Your last paragraph rings so very true. A simple, yet horribly underrated truth.

    Great job!

    • Hi Tymothy. Thanks for the comment. It’s only fairly recently that I have come to terms with just how important it is for us to do God’s will. Matthew 7:21 shook me up big time.

  2. My dearest Paul,

    I wrote a comment yesterday and for some unknown reason it didn’t go through! That being said I will try to recapture what I wrote yesterday. I think that you are a great writer and that the Lord is with you because of your consistency in your walk with God.I know that as long as you continue on that path He will not forsake you. I always say,”If in doubt,Ask the Lord!” He will answer in His time.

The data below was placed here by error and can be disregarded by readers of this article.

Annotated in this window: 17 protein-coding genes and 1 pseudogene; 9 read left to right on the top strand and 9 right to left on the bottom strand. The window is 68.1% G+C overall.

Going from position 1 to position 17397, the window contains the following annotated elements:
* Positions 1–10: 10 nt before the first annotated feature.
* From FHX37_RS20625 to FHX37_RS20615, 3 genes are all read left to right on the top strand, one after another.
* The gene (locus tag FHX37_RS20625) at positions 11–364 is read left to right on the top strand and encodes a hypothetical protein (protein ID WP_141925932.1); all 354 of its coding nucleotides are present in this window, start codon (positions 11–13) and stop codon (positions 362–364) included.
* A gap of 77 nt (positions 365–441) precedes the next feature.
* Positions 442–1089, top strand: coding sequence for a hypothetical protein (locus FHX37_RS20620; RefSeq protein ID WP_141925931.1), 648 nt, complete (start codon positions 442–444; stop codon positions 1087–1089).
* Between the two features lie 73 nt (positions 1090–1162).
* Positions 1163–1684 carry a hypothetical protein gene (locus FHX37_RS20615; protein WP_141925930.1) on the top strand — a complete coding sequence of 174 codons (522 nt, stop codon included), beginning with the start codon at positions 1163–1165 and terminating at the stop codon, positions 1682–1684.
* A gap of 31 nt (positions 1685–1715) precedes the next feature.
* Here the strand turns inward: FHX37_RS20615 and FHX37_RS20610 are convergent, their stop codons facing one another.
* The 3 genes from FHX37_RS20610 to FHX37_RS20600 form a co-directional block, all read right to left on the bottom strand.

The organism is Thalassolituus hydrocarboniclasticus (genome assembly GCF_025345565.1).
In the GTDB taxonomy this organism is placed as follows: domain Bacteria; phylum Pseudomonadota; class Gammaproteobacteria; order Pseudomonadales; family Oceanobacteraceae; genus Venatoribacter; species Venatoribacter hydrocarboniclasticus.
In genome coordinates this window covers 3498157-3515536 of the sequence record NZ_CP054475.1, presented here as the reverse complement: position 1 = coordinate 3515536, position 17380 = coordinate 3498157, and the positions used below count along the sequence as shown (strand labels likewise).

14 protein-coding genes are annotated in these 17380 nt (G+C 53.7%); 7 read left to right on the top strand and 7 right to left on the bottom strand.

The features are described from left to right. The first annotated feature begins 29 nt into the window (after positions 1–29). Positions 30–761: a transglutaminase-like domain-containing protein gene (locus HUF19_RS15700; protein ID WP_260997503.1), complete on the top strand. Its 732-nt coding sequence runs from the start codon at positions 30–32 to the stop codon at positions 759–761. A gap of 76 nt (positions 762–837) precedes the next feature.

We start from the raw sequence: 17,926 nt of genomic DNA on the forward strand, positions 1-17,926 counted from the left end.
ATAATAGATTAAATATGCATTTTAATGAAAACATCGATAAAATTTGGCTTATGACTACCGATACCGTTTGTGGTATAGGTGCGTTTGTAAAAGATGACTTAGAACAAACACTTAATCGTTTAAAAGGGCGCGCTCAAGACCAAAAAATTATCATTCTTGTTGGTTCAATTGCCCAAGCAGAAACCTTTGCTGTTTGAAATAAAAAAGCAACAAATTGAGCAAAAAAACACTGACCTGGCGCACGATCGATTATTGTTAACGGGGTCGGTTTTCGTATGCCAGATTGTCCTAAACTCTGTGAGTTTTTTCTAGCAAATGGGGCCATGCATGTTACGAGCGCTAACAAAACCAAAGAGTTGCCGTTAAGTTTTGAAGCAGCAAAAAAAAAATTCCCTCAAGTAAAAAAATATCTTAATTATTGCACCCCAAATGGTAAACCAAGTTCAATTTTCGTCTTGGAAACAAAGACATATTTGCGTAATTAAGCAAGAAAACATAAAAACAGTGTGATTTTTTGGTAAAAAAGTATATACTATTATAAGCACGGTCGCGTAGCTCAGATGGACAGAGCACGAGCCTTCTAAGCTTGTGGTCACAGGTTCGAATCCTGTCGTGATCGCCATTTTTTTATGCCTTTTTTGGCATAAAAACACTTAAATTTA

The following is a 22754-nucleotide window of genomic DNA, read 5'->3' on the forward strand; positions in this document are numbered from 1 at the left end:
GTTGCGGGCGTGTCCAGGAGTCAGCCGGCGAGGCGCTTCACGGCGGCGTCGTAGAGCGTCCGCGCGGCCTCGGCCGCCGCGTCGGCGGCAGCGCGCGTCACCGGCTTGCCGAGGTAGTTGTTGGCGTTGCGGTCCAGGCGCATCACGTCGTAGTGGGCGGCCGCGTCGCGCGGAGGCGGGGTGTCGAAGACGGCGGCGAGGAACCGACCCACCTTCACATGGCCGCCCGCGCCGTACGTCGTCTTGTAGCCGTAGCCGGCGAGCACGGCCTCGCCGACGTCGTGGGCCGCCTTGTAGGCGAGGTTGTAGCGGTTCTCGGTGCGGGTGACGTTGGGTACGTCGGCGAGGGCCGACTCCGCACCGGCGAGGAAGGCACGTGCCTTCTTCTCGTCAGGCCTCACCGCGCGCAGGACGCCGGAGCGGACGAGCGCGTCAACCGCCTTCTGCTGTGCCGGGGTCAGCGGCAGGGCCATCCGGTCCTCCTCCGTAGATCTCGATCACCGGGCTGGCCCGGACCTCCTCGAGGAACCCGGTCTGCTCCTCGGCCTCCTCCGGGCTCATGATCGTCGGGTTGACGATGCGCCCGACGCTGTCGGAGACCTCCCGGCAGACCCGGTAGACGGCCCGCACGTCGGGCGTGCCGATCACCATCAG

3. Good post, Paul.

    I get tired of the “fight” between Christian writers–those who insist on overt messages vs those who go for subtlety. There is room for BOTH, and yes, we follow according to how God has called us to write.

    • Hi Kat. The reason I posted this message was because I felt my last post may have added fuel to the fire, I agree. We need to work together and each work diligently towards what God has called us to do.

  4. God doesn’t always lead us into the Temple, there’s a preacher there. He leads in many different directions. But He always leads us. We never know where He may lead us, we just have to follow.

  5. I’m coming to realize “Christian” books are books written by Christians. If I follow Christ with my whole heart, it will come out in my writing, one way or another. It has to. He’s all I’m thinking about.
    Excellent post, as always, Paul.

    • Hi Robynn. I was recently told that I should follow Christ, and everything else will follow. I see it as a fruit thing. If our hearts are in the right place, then the results of our labor will be pleasing to God.